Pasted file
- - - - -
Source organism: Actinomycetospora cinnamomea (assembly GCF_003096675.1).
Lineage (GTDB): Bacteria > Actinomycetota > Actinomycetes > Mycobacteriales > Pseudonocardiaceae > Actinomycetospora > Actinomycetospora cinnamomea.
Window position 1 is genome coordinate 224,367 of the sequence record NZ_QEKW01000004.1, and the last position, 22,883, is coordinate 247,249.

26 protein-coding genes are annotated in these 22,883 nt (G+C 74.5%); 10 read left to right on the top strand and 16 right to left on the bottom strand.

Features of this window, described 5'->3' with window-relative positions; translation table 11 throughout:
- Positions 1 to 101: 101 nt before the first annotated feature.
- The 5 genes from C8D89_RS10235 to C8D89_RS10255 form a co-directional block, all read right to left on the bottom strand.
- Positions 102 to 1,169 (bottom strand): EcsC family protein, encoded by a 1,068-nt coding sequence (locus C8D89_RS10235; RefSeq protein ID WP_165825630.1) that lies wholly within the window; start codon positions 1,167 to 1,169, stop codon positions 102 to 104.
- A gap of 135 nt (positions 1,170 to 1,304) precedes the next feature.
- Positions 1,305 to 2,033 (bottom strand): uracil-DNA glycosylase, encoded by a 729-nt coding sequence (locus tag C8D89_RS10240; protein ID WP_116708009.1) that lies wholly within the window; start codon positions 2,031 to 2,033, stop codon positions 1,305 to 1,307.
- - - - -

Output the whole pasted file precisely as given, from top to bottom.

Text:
Source organism: Actinomycetospora cinnamomea (assembly GCF_003096675.1).
Lineage (GTDB): Bacteria > Actinomycetota > Actinomycetes > Mycobacteriales > Pseudonocardiaceae > Actinomycetospora > Actinomycetospora cinnamomea.
Window position 1 is genome coordinate 224,367 of the sequence record NZ_QEKW01000004.1, and the last position, 22,883, is coordinate 247,249.

26 protein-coding genes are annotated in these 22,883 nt (G+C 74.5%); 10 read left to right on the top strand and 16 right to left on the bottom strand.

Features of this window, described 5'->3' with window-relative positions; translation table 11 throughout:
- Positions 1 to 101: 101 nt before the first annotated feature.
- The 5 genes from C8D89_RS10235 to C8D89_RS10255 form a co-directional block, all read right to left on the bottom strand.
- Positions 102 to 1,169 (bottom strand): EcsC family protein, encoded by a 1,068-nt coding sequence (locus C8D89_RS10235; RefSeq protein ID WP_165825630.1) that lies wholly within the window; start codon positions 1,167 to 1,169, stop codon positions 102 to 104.
- A gap of 135 nt (positions 1,170 to 1,304) precedes the next feature.
- Positions 1,305 to 2,033 (bottom strand): uracil-DNA glycosylase, encoded by a 729-nt coding sequence (locus tag C8D89_RS10240; protein ID WP_116708009.1) that lies wholly within the window; start codon positions 2,031 to 2,033, stop codon positions 1,305 to 1,307.